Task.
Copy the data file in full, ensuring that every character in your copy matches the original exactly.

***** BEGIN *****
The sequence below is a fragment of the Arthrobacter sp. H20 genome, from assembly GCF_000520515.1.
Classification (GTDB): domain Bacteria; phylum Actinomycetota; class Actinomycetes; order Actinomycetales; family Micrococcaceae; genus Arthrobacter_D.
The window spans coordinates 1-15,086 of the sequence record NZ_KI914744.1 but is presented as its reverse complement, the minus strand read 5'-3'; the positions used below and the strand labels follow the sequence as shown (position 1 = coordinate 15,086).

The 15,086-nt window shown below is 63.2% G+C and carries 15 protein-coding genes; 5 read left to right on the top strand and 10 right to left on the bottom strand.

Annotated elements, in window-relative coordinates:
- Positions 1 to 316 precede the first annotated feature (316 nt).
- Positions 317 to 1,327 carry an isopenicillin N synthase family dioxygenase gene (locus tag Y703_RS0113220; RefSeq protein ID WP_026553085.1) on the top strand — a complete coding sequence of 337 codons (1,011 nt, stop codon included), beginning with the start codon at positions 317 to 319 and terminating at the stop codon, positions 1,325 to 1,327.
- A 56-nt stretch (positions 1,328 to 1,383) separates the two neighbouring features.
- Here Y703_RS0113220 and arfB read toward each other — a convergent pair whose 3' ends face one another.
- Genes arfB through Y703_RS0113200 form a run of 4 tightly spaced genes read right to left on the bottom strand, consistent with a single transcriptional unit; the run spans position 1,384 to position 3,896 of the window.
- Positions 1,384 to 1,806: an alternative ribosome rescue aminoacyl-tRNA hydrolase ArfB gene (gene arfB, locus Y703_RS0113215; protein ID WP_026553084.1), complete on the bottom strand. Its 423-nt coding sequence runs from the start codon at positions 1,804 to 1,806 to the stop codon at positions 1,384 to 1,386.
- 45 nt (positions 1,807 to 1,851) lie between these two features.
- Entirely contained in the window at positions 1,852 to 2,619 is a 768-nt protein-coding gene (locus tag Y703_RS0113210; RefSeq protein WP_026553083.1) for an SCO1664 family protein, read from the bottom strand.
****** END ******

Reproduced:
The sequence below is a fragment of the Arthrobacter sp. H20 genome, from assembly GCF_000520515.1.
Classification (GTDB): domain Bacteria; phylum Actinomycetota; class Actinomycetes; order Actinomycetales; family Micrococcaceae; genus Arthrobacter_D.
The window spans coordinates 1-15,086 of the sequence record NZ_KI914744.1 but is presented as its reverse complement, the minus strand read 5'-3'; the positions used below and the strand labels follow the sequence as shown (position 1 = coordinate 15,086).

The 15,086-nt window shown below is 63.2% G+C and carries 15 protein-coding genes; 5 read left to right on the top strand and 10 right to left on the bottom strand.

Annotated elements, in window-relative coordinates:
- Positions 1 to 316 precede the first annotated feature (316 nt).
- Positions 317 to 1,327 carry an isopenicillin N synthase family dioxygenase gene (locus tag Y703_RS0113220; RefSeq protein ID WP_026553085.1) on the top strand — a complete coding sequence of 337 codons (1,011 nt, stop codon included), beginning with the start codon at positions 317 to 319 and terminating at the stop codon, positions 1,325 to 1,327.
- A 56-nt stretch (positions 1,328 to 1,383) separates the two neighbouring features.
- Here Y703_RS0113220 and arfB read toward each other — a convergent pair whose 3' ends face one another.
- Genes arfB through Y703_RS0113200 form a run of 4 tightly spaced genes read right to left on the bottom strand, consistent with a single transcriptional unit; the run spans position 1,384 to position 3,896 of the window.
- Positions 1,384 to 1,806: an alternative ribosome rescue aminoacyl-tRNA hydrolase ArfB gene (gene arfB, locus Y703_RS0113215; protein ID WP_026553084.1), complete on the bottom strand. Its 423-nt coding sequence runs from the start codon at positions 1,804 to 1,806 to the stop codon at positions 1,384 to 1,386.
- 45 nt (positions 1,807 to 1,851) lie between these two features.
- Entirely contained in the window at positions 1,852 to 2,619 is a 768-nt protein-coding gene (locus tag Y703_RS0113210; RefSeq protein WP_026553083.1) for an SCO1664 family protein, read from the bottom strand.